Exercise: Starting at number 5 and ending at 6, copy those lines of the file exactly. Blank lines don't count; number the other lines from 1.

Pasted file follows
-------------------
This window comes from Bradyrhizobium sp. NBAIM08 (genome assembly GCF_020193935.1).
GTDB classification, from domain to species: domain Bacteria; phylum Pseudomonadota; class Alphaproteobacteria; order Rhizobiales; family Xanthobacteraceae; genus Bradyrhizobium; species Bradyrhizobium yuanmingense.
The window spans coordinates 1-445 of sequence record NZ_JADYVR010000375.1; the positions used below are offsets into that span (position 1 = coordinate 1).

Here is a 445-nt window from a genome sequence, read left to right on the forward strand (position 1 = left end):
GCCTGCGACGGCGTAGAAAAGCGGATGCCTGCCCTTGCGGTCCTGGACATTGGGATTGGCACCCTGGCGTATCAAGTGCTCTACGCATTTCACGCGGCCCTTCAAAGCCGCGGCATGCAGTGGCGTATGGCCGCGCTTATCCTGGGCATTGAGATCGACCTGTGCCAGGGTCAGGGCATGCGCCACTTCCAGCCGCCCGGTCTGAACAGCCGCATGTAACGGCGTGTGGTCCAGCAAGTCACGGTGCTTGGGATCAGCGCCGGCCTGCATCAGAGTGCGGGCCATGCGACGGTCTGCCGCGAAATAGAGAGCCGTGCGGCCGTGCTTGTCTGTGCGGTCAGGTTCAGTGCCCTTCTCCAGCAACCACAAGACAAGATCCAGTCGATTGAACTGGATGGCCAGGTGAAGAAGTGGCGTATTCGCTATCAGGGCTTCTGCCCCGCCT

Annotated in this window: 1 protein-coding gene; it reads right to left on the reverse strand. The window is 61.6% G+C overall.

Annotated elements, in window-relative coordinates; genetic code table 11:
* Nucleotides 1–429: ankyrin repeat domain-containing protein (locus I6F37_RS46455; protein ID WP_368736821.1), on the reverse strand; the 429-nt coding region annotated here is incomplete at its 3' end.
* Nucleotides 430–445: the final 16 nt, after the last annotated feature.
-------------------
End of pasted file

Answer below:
GCCTGCGACGGCGTAGAAAAGCGGATGCCTGCCCTTGCGGTCCTGGACATTGGGATTGGCACCCTGGCGTATCAAGTGCTCTACGCATTTCACGCGGCCCTTCAAAGCCGCGGCATGCAGTGGCGTATGGCCGCGCTTATCCTGGGCATTGAGATCGACCTGTGCCAGGGTCAGGGCATGCGCCACTTCCAGCCGCCCGGTCTGAACAGCCGCATGTAACGGCGTGTGGTCCAGCAAGTCACGGTGCTTGGGATCAGCGCCGGCCTGCATCAGAGTGCGGGCCATGCGACGGTCTGCCGCGAAATAGAGAGCCGTGCGGCCGTGCTTGTCTGTGCGGTCAGGTTCAGTGCCCTTCTCCAGCAACCACAAGACAAGATCCAGTCGATTGAACTGGATGGCCAGGTGAAGAAGTGGCGTATTCGCTATCAGGGCTTCTGCCCCGCCT

Annotated in this window: 1 protein-coding gene; it reads right to left on the reverse strand. The window is 61.6% G+C overall.